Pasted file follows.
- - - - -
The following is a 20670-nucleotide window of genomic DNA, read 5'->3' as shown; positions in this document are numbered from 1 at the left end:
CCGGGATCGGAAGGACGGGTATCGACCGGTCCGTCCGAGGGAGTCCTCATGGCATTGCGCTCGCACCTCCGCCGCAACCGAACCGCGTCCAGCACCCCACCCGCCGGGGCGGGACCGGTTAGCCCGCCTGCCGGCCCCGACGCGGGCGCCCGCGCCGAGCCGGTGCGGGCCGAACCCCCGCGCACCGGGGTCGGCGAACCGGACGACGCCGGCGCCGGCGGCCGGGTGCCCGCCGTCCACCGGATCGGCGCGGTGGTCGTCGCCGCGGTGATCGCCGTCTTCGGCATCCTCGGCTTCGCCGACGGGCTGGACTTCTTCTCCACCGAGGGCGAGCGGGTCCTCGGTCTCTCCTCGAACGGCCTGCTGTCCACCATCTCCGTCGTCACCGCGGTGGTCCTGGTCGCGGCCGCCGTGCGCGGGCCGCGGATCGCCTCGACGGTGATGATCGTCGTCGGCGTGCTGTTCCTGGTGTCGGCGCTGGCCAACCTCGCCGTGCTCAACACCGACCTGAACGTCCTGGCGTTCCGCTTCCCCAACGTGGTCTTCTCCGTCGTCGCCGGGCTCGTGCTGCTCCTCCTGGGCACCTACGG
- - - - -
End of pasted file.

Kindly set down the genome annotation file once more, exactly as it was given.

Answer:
The following is a 20670-nucleotide window of genomic DNA, read 5'->3' as shown; positions in this document are numbered from 1 at the left end:
CCGGGATCGGAAGGACGGGTATCGACCGGTCCGTCCGAGGGAGTCCTCATGGCATTGCGCTCGCACCTCCGCCGCAACCGAACCGCGTCCAGCACCCCACCCGCCGGGGCGGGACCGGTTAGCCCGCCTGCCGGCCCCGACGCGGGCGCCCGCGCCGAGCCGGTGCGGGCCGAACCCCCGCGCACCGGGGTCGGCGAACCGGACGACGCCGGCGCCGGCGGCCGGGTGCCCGCCGTCCACCGGATCGGCGCGGTGGTCGTCGCCGCGGTGATCGCCGTCTTCGGCATCCTCGGCTTCGCCGACGGGCTGGACTTCTTCTCCACCGAGGGCGAGCGGGTCCTCGGTCTCTCCTCGAACGGCCTGCTGTCCACCATCTCCGTCGTCACCGCGGTGGTCCTGGTCGCGGCCGCCGTGCGCGGGCCGCGGATCGCCTCGACGGTGATGATCGTCGTCGGCGTGCTGTTCCTGGTGTCGGCGCTGGCCAACCTCGCCGTGCTCAACACCGACCTGAACGTCCTGGCGTTCCGCTTCCCCAACGTGGTCTTCTCCGTCGTCGCCGGGCTCGTGCTGCTCCTCCTGGGCACCTACGG